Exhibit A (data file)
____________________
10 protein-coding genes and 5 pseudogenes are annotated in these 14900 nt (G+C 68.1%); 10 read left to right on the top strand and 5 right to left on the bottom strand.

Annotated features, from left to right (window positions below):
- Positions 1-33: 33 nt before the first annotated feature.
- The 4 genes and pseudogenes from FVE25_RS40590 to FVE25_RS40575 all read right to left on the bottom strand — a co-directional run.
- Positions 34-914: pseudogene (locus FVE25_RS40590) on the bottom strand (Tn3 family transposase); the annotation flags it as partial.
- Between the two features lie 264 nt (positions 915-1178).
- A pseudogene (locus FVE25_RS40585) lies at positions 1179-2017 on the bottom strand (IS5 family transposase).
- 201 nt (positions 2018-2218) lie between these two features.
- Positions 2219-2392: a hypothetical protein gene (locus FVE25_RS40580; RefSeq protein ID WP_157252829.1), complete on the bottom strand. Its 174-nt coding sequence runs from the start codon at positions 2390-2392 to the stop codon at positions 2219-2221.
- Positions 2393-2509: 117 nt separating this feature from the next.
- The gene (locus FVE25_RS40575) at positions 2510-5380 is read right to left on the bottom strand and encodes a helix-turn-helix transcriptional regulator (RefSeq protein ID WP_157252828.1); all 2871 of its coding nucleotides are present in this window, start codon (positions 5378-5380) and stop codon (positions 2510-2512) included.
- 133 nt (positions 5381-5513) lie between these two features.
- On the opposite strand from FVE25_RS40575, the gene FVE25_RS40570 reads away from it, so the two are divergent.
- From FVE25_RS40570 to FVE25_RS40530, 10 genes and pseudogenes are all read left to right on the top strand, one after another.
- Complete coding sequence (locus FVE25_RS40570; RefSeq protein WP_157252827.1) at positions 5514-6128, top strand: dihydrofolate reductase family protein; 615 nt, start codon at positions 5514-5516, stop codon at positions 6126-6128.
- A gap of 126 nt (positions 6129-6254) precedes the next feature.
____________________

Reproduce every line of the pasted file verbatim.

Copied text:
10 protein-coding genes and 5 pseudogenes are annotated in these 14900 nt (G+C 68.1%); 10 read left to right on the top strand and 5 right to left on the bottom strand.

Annotated features, from left to right (window positions below):
- Positions 1-33: 33 nt before the first annotated feature.
- The 4 genes and pseudogenes from FVE25_RS40590 to FVE25_RS40575 all read right to left on the bottom strand — a co-directional run.
- Positions 34-914: pseudogene (locus FVE25_RS40590) on the bottom strand (Tn3 family transposase); the annotation flags it as partial.
- Between the two features lie 264 nt (positions 915-1178).
- A pseudogene (locus FVE25_RS40585) lies at positions 1179-2017 on the bottom strand (IS5 family transposase).
- 201 nt (positions 2018-2218) lie between these two features.
- Positions 2219-2392: a hypothetical protein gene (locus FVE25_RS40580; RefSeq protein ID WP_157252829.1), complete on the bottom strand. Its 174-nt coding sequence runs from the start codon at positions 2390-2392 to the stop codon at positions 2219-2221.
- Positions 2393-2509: 117 nt separating this feature from the next.
- The gene (locus FVE25_RS40575) at positions 2510-5380 is read right to left on the bottom strand and encodes a helix-turn-helix transcriptional regulator (RefSeq protein ID WP_157252828.1); all 2871 of its coding nucleotides are present in this window, start codon (positions 5378-5380) and stop codon (positions 2510-2512) included.
- 133 nt (positions 5381-5513) lie between these two features.
- On the opposite strand from FVE25_RS40575, the gene FVE25_RS40570 reads away from it, so the two are divergent.
- From FVE25_RS40570 to FVE25_RS40530, 10 genes and pseudogenes are all read left to right on the top strand, one after another.
- Complete coding sequence (locus FVE25_RS40570; RefSeq protein WP_157252827.1) at positions 5514-6128, top strand: dihydrofolate reductase family protein; 615 nt, start codon at positions 5514-5516, stop codon at positions 6126-6128.
- A gap of 126 nt (positions 6129-6254) precedes the next feature.